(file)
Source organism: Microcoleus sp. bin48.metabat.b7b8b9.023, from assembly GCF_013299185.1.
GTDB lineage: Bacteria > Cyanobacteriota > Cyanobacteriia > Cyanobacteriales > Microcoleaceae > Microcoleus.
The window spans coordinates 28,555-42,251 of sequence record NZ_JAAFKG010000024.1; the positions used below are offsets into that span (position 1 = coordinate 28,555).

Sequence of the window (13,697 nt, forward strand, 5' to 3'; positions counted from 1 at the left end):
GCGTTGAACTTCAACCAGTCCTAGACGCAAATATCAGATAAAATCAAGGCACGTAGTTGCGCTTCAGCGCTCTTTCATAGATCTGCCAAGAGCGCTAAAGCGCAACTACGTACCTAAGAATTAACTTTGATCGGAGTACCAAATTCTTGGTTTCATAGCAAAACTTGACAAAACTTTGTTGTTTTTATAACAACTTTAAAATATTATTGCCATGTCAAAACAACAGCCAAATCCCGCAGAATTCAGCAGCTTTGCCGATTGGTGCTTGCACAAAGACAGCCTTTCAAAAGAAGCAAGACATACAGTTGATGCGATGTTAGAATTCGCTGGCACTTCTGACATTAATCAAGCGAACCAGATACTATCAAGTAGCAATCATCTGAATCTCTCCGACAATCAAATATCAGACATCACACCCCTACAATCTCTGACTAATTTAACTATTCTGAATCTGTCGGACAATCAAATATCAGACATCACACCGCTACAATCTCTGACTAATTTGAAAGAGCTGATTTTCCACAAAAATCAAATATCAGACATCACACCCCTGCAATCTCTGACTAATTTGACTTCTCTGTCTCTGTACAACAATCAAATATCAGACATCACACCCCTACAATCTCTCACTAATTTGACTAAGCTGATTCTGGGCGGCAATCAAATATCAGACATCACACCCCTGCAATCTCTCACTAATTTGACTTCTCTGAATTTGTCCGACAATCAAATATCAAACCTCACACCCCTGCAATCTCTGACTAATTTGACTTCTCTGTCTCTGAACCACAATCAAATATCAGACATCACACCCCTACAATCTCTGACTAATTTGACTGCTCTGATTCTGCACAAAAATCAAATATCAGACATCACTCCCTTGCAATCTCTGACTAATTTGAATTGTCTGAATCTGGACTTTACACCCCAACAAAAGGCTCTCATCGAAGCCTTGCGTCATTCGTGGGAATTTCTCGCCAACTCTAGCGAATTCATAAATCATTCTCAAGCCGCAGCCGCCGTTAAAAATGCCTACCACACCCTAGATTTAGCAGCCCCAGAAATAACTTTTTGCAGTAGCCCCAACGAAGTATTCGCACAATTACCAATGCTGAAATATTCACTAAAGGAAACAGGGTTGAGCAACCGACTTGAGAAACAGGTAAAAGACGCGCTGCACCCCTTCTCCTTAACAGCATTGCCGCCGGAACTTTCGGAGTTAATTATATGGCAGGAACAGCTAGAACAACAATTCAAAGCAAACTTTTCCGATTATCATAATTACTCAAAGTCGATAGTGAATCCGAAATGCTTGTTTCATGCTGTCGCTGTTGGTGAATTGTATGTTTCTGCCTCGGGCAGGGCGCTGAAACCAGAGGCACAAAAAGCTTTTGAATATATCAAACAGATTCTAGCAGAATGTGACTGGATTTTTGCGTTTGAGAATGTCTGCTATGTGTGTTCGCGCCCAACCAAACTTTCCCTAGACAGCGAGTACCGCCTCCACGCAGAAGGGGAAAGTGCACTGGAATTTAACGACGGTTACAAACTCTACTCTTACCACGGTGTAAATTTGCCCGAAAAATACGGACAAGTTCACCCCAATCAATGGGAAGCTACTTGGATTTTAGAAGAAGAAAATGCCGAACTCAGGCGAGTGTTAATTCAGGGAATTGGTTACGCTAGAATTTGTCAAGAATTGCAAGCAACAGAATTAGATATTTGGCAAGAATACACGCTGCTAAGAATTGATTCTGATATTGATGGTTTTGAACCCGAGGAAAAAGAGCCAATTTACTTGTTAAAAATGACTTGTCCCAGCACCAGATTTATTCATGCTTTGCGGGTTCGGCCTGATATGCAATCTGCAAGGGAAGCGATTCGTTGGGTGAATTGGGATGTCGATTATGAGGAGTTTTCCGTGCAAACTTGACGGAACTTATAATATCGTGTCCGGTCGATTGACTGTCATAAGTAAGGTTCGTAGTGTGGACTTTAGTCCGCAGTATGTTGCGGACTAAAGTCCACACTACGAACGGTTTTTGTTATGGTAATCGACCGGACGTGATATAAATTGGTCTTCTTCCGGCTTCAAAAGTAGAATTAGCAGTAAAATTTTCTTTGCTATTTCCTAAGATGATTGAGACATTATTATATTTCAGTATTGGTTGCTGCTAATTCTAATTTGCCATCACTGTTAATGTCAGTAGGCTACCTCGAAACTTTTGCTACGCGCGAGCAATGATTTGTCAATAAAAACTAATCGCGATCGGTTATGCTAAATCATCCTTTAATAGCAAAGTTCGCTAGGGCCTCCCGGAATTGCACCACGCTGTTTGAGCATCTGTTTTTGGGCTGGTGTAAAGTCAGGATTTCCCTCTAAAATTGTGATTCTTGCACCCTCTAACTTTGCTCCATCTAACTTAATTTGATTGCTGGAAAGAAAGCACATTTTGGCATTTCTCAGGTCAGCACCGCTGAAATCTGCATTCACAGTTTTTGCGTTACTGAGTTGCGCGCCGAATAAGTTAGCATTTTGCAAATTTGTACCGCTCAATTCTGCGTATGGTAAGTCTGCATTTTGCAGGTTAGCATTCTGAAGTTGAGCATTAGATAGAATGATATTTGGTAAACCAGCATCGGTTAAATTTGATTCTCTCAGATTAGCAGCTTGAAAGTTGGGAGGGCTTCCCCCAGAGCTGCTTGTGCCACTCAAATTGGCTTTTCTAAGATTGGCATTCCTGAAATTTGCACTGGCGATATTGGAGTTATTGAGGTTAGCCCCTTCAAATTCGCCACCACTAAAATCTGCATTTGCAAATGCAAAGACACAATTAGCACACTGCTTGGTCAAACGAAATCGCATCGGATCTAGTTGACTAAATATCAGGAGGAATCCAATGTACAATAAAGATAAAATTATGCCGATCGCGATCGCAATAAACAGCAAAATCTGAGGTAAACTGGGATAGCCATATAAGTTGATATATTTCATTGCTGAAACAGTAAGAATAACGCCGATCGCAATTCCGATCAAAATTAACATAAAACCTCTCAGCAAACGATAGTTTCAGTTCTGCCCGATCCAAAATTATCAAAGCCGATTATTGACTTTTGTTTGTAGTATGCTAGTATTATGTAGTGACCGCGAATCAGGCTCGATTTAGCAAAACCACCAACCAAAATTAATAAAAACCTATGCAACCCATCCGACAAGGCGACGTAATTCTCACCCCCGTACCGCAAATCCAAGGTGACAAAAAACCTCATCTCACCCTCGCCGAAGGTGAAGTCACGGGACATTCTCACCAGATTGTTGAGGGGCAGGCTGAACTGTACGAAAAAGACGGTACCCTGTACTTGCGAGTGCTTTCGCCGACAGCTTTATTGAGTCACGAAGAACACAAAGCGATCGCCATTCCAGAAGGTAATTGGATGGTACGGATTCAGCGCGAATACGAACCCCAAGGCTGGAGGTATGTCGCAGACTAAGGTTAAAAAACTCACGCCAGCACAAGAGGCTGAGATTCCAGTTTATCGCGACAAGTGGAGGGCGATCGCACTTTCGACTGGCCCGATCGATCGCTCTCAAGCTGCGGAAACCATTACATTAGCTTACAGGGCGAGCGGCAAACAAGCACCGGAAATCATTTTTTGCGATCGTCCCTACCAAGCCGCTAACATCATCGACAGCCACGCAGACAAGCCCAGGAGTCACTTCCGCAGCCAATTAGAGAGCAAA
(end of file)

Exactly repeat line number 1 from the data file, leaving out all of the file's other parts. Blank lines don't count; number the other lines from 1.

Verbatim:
Source organism: Microcoleus sp. bin48.metabat.b7b8b9.023, from assembly GCF_013299185.1.